Description of original award (Fiscal Year 2014, $600,000)
OJJDP is partnering with the Department of Education and the Substance Abuse and Mental Health Services Administration (SAMHSA) to implement a multidisciplinary initiative to improve school climates, respond early and appropriately to student mental health and behavioral needs, avoid referring students to law enforcement and juvenile justice as a disciplinary response, and facilitate a proactive and supportive school reentry process in the rare instances in which a youth is referred. This is part of a larger effort to enhance collaboration and coordination among schools, mental and behavioral health specialists, law enforcement, and juvenile justice officials at the state and local levels and ensure adults have the support, training, and a shared framework to help students succeed in school and prevent negative outcomes. This program is authorized pursuant to paragraph (3)(D) under the Juvenile Justice heading in the Department of Justice Appropriations Act, 2014, P.L. 113-76, 128 Stat. 5, 64-65.
The goal of the Justice Collaboration Program is to enhance collaboration between the Court, the schools, law enforcement, and mental health services to improve school climate and foster healthy learning environments. The program that the Court is proposing will help facilitate:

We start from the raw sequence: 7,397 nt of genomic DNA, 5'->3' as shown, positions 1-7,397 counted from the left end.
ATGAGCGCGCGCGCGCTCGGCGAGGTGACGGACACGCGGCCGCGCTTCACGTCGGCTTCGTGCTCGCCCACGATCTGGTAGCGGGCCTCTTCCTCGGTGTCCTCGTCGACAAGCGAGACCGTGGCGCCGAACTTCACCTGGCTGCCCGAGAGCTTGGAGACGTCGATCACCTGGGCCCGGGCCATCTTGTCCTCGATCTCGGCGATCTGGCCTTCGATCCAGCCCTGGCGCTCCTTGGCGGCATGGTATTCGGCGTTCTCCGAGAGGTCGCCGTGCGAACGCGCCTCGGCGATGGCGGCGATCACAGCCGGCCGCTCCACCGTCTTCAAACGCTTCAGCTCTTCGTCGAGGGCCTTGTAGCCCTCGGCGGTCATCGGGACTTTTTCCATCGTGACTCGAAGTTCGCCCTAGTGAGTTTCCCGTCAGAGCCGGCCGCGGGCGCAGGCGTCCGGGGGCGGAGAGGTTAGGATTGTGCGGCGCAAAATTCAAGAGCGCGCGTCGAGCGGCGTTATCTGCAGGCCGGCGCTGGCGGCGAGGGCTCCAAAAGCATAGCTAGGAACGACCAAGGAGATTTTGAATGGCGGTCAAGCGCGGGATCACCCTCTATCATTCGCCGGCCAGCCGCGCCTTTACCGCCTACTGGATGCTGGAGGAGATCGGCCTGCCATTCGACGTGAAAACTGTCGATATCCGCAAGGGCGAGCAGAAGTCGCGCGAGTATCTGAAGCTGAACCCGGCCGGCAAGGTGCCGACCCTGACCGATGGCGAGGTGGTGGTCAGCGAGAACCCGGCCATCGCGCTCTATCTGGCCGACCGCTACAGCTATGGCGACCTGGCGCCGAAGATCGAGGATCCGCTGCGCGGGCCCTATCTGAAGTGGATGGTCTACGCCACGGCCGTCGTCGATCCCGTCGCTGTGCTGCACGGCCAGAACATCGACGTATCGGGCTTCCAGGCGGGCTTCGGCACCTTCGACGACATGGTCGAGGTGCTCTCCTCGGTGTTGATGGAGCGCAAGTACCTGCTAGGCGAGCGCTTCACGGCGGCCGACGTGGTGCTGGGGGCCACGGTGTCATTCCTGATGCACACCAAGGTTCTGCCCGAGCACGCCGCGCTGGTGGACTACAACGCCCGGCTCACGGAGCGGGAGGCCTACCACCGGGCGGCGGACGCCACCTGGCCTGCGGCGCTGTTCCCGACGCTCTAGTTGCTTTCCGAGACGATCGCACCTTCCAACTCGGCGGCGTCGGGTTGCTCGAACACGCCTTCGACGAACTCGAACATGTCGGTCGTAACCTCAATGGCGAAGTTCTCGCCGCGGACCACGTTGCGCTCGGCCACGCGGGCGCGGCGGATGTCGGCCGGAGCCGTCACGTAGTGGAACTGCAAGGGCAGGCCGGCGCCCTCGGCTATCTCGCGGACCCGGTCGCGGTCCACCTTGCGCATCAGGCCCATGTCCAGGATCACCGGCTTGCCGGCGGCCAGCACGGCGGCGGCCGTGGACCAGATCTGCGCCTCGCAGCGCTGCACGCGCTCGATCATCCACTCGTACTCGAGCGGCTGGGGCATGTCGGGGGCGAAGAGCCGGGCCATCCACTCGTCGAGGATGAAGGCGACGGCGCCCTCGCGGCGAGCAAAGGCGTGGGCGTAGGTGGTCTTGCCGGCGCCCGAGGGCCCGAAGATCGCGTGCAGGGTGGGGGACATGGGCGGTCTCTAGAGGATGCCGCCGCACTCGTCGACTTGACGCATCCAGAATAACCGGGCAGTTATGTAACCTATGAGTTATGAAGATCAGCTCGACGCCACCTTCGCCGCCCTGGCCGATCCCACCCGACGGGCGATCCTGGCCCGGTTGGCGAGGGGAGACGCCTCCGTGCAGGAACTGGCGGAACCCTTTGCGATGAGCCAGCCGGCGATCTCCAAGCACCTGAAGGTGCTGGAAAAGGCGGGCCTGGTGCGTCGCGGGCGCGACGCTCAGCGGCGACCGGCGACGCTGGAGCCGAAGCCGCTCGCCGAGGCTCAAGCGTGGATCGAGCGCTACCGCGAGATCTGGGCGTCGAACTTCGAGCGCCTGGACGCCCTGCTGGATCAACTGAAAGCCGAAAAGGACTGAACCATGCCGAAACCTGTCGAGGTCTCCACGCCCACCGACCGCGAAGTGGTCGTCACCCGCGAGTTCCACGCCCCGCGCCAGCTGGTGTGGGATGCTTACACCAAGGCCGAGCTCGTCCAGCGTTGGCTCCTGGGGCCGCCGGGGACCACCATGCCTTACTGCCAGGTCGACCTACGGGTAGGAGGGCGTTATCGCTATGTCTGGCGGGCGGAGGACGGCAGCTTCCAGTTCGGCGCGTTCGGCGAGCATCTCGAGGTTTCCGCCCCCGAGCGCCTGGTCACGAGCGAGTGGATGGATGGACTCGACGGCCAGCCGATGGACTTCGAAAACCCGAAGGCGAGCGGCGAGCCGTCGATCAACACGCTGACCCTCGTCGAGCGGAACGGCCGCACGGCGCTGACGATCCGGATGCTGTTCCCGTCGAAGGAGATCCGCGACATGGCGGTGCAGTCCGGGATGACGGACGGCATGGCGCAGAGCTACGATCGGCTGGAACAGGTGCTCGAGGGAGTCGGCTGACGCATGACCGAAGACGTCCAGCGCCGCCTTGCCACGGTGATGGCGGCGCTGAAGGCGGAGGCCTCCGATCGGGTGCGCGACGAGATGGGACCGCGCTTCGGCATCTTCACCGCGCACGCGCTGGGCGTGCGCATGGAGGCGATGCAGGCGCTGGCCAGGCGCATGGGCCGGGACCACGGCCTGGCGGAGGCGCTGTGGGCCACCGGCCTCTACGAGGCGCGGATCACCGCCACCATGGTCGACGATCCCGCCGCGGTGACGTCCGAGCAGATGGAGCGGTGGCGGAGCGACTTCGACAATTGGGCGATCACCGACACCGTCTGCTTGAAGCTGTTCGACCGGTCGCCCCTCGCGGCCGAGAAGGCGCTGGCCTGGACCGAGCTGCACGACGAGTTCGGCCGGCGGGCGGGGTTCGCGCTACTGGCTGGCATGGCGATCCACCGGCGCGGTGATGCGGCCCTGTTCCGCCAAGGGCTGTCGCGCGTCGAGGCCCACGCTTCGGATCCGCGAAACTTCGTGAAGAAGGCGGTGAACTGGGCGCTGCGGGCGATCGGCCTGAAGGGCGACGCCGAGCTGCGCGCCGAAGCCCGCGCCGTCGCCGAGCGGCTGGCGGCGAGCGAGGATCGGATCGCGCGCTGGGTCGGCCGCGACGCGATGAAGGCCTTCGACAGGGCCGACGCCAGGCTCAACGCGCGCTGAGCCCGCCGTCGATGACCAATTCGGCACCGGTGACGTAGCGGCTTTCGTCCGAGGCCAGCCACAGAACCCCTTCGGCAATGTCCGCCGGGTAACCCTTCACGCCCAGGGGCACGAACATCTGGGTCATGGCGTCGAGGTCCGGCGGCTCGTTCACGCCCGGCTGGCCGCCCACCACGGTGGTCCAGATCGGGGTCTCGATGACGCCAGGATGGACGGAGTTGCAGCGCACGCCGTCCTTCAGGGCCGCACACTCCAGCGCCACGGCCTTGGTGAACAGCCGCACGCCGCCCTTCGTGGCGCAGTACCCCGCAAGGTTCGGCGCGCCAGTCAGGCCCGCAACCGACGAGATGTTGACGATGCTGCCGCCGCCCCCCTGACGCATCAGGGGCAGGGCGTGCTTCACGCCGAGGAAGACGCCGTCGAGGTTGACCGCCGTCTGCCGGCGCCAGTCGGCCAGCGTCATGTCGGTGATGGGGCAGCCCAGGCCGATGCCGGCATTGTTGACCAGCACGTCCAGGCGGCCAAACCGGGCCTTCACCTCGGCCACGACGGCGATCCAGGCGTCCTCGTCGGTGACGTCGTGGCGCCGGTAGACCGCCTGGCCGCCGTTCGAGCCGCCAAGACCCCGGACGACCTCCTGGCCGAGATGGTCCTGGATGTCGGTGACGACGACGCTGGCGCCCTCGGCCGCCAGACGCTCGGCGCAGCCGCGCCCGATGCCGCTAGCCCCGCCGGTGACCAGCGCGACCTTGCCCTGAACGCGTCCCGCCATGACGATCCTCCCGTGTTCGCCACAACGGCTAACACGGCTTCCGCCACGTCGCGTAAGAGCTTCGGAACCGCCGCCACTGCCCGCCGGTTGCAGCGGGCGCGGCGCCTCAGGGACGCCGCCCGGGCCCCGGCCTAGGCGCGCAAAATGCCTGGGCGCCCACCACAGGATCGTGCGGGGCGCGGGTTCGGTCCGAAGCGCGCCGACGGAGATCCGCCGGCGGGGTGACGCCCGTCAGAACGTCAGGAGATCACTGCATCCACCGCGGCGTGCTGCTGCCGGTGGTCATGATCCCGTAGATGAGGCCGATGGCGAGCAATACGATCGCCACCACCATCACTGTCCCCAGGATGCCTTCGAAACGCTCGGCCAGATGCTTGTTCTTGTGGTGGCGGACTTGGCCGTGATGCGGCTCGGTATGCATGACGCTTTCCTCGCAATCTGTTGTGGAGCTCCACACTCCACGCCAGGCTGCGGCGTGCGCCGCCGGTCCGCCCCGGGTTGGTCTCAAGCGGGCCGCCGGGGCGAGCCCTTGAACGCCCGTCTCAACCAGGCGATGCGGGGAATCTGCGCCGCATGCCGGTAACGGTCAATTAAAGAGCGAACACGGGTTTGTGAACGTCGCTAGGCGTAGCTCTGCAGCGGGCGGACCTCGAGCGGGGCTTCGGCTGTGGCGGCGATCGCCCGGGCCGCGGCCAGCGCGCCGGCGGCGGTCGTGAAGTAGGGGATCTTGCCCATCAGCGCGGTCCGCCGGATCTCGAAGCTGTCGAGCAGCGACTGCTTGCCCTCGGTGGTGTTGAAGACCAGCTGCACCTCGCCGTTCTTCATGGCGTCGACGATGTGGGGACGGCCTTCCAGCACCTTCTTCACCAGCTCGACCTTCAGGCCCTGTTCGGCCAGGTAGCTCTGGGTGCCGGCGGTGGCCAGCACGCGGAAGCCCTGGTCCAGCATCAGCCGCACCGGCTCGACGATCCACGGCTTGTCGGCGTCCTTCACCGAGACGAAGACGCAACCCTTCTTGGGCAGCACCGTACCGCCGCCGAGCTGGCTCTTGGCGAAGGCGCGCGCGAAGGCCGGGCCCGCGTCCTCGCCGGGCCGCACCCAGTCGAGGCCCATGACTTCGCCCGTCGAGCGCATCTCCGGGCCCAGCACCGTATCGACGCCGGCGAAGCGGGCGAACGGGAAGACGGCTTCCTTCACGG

1) healthy learning environments, 2) assist in preventing recidivism and juvenile delinquency and 3) encourage conflict resolution through Restorative Justice, mediation and restitution in the schools.
The Court proposes to hire additional staff, train them to implement a Restorative Justice Program at the Mahoning County High School and support its efforts by implementing anti-gang and girls programming through the Movin' On curriculum specifically designed for high risk populations.
The Court will also support anti-gang prevention programs in three local open enrollment school districts (Austintown, Boardman and Struthers). All facilitators of these programs will work with the Court and its many resources, including mental and behavioral health services, to ensure that students receive referrals to agencies to assist with mental and behavioral problems that affect the education of many.
Training for these programs will be open to School Resource Officers, law juvenile probation officers and mental and behavioral health specialists that work with the Court as well as school counselors. By reducing student conflict and addressing risk factors that compromise education opportunities, the Court expects a decrease in suspensions, expulsions, gang membership and an increase in graduates. Court mediation and restitution provides the opportunity for the Court, law enforcement and the schools to work together to ensure that student who have perpetrated offenses involving destruction of property are held accountable and make restitution to their victims.